Monday, January 31, 2011

something I liked about M!M!

Monsters! Monsters!, which I ran Sunday for the first time, is basically a you-play-the-bad-guys spin-off of Tunnels & Trolls, so this comment ought to apply equally to T&T.  Anyhoo, the thing I was digging on was that even the dragon was rolling 25 dice in combat and the demon 13 but everyone elses' paltry amounts still counted.  The basic T&T combat mechanic is your side rolls its dice, my side does the same and we compare totals.  The side with the smaller total takes damage equal to the difference between the two.  This means everybody can contribute to a victory.  Twenty kobolds aren't just twenty ignorable little dillweeds, they're twenty more dice their ogre master gets to roll.  Even though the PC clearly sucked in combat, the saxophone-armed halfling with only 2 dice could've been just the guy who turned a losing round of combat into a winning one. There's not much room for "I can't hit this guy, so I'm going to sit here and pout" scenarios.

Even though one guy actually did do that.  Playing a dark elf with measly 1 die javelins just pissed him off/turned him off to the whole exercise.  I felt bad that he clearly wasn't enjoying the game, but I'm not going to change how I run things to accomodate someone who didn't seem to be trying to meet me halfway.  Dude and his significant other left early, after her Fire Elemental was lethally doused by Ol' Man Miller and his sons when she lit up the family grain mill.  At the end of the run the guy playing the troublemaking pimp Warlock pointed out that his character had far worse stats.

Still, I hate to see even one groughy dude leave unhappy, especially when his last impression of the con will be my (presumably in his mind) crappy game.


  1. Dude was playing a dark elf. Pouting just meant he was staying in character.

  2. That T&T system sounds like it might make a good unit-by-unit skirmish system for the background noise battle if the PCs stumble into a big war. Weakies have a d4, dragons get a d20, etc.


    and, hey, i'm sure you handled Mr. Javelin as well as can be expected. Sucks but it sounds like there wasn;t much you could've done. IF you sign up for random then you gotta be willing to play the rim of the bell curve, right?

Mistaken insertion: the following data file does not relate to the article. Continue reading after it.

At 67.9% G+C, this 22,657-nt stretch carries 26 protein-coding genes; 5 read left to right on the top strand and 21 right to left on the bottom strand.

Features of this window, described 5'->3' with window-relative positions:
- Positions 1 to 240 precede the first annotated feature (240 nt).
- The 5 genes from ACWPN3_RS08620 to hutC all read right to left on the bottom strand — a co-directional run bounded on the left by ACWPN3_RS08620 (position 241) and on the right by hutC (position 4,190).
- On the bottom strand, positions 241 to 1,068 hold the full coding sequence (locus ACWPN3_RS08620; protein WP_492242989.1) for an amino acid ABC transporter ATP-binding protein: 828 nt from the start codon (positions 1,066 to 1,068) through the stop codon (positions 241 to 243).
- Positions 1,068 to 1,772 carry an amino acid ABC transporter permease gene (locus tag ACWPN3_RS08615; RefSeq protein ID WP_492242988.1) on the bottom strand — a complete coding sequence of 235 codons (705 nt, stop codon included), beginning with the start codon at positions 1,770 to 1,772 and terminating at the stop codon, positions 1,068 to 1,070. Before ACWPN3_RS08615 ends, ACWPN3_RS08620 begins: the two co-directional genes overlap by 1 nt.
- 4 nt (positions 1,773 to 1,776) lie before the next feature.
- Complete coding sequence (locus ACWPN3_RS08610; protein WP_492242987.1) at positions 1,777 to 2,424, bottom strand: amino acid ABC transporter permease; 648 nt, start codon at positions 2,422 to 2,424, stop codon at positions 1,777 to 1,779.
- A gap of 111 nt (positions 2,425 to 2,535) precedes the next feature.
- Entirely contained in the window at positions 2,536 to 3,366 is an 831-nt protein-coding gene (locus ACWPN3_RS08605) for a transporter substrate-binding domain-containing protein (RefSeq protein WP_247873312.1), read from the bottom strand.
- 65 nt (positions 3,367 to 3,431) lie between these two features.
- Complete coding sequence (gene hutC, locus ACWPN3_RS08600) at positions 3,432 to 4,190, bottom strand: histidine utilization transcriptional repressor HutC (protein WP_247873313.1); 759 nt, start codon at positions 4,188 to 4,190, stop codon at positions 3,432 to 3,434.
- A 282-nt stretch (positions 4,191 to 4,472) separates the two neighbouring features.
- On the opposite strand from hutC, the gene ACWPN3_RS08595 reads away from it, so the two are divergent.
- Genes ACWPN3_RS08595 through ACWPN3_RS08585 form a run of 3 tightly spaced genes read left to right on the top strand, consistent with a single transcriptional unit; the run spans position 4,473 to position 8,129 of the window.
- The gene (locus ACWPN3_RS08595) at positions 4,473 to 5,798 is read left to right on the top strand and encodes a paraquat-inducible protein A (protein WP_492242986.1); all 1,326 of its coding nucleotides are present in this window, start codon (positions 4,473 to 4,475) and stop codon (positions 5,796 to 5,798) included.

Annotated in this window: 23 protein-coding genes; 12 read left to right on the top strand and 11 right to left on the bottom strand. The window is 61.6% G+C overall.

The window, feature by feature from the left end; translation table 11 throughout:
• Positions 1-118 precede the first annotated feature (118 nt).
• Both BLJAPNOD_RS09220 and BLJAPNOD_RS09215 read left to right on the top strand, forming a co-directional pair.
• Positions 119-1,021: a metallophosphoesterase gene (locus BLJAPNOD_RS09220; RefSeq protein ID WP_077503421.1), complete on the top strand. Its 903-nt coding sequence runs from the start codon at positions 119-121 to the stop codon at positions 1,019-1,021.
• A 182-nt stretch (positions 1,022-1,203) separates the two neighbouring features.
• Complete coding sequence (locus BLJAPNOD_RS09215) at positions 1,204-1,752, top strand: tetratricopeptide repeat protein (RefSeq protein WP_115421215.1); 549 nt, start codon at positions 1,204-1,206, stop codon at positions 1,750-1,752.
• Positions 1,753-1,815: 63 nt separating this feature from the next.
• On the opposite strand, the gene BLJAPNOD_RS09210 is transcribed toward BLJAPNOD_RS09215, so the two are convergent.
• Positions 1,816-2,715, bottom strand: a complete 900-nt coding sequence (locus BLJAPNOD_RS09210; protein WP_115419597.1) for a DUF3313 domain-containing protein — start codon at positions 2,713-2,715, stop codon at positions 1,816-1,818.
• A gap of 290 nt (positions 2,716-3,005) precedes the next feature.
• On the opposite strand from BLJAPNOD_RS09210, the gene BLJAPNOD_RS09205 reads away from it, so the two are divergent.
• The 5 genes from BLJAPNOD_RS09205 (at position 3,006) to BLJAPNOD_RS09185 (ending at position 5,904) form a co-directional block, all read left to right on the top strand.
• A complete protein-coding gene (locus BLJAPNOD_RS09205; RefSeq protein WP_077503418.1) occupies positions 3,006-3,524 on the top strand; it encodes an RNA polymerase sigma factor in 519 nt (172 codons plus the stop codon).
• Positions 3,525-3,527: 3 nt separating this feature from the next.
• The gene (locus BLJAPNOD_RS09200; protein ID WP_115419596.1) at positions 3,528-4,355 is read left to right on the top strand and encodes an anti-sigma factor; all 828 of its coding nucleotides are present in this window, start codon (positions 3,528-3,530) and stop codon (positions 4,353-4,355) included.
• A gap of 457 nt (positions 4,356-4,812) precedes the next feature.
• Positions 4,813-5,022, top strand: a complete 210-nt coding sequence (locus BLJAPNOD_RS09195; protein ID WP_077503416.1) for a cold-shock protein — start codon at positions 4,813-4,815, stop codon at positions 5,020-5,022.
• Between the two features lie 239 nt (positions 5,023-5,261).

3. i pity the fool
    who doesn't reinstate
    Mr T, tuesday

  4. Yes, I advocate rimming the bell curve as well.

  5. Anonymous2:42 AM

    Dude with 1 die javelins should have chanced his arm with Saving Rolls instead. Did you explain how to use SR's instead of straight up Combat? Makes all the difference in T&T.

  6. Even apart from the relative weakness of his character, I don't think that dude was up for a freewheeling what-the-hell-give-it-a-try game. *shrug* It's too bad, but not every game is for every player.

    As the player of Scrofulous Pineapple Proudfoot, I concur that it's a system in which a party of wildly unequal abilities doesn't automatically leave the feeblest characters in the dust. I'd have been toast if I let myself get caught alone, but I felt I was contributing to the party's overall fighting effectiveness.

  7. Sounds like he didn't quite grasp that combat in T&T is a group affair - individuals don't stand out by handing out big beat downs to other individuals, everybody chips in to the communal hurt pool.

    Or grasped it but didn't like it anyway. In which case whatcha gonna do?

  8. There was a grouchy dude in Alex's AD&D game on Saturday, too. Sounds like it was the same guy. Poor guy, going to a con and not having any fun.

    By the way, when are you going to get to Friday's EC game. It was a blast!

  9. Anonymous12:36 PM

    I was hoping Dark Elf would ride GRORG, the warg who had to leave early. Oh well!

    Thanks for the fun gaming overall!


  10. Don't worry, you can't please every player, and part of the fun is being weak and getting beaten up sometimes.

    I agree that the system sounds like a good way to handle large scale battles, with dice equaling chances. It sort of reminds me of Risk.

  11. Fey Corgi4:12 PM

    Giving a player a character that's terrible and almost worthless compared to the other members of the party is generally considered bad by reasonable people, because it makes them totally replaceable by NPCs. Not having a meaningful contribution to the game is boring. I'm completely for crazy free-wheeling games sometimes (I have a 1E Gamma World game I run that is just that), but the Dark Elf player had a point. I'm not sure what you would consider "meeting you halfway". It was a little disappointing to see you dismiss his concerns, because you've otherwise always seemed like a cool GM.